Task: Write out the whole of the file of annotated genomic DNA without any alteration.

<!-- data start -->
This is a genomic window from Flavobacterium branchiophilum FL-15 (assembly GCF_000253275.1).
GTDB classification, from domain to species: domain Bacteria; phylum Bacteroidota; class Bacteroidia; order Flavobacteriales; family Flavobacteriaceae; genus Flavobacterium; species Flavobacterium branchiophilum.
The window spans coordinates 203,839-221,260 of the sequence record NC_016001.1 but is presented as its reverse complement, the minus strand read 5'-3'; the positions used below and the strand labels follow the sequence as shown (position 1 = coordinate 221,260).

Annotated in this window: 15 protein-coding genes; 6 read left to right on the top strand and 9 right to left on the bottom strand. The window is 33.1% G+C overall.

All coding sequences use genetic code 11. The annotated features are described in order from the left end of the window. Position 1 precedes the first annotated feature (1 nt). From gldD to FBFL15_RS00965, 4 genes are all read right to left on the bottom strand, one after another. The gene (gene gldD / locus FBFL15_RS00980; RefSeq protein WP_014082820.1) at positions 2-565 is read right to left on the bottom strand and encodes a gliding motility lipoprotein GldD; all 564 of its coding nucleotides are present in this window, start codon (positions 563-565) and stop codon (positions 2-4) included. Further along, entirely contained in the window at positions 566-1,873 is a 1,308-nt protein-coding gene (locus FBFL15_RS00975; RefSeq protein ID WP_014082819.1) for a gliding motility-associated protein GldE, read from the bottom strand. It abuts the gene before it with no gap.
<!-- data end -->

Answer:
This is a genomic window from Flavobacterium branchiophilum FL-15 (assembly GCF_000253275.1).
GTDB classification, from domain to species: domain Bacteria; phylum Bacteroidota; class Bacteroidia; order Flavobacteriales; family Flavobacteriaceae; genus Flavobacterium; species Flavobacterium branchiophilum.
The window spans coordinates 203,839-221,260 of the sequence record NC_016001.1 but is presented as its reverse complement, the minus strand read 5'-3'; the positions used below and the strand labels follow the sequence as shown (position 1 = coordinate 221,260).

Annotated in this window: 15 protein-coding genes; 6 read left to right on the top strand and 9 right to left on the bottom strand. The window is 33.1% G+C overall.

All coding sequences use genetic code 11. The annotated features are described in order from the left end of the window. Position 1 precedes the first annotated feature (1 nt). From gldD to FBFL15_RS00965, 4 genes are all read right to left on the bottom strand, one after another. The gene (gene gldD / locus FBFL15_RS00980; RefSeq protein WP_014082820.1) at positions 2-565 is read right to left on the bottom strand and encodes a gliding motility lipoprotein GldD; all 564 of its coding nucleotides are present in this window, start codon (positions 563-565) and stop codon (positions 2-4) included. Further along, entirely contained in the window at positions 566-1,873 is a 1,308-nt protein-coding gene (locus FBFL15_RS00975; RefSeq protein ID WP_014082819.1) for a gliding motility-associated protein GldE, read from the bottom strand. It abuts the gene before it with no gap.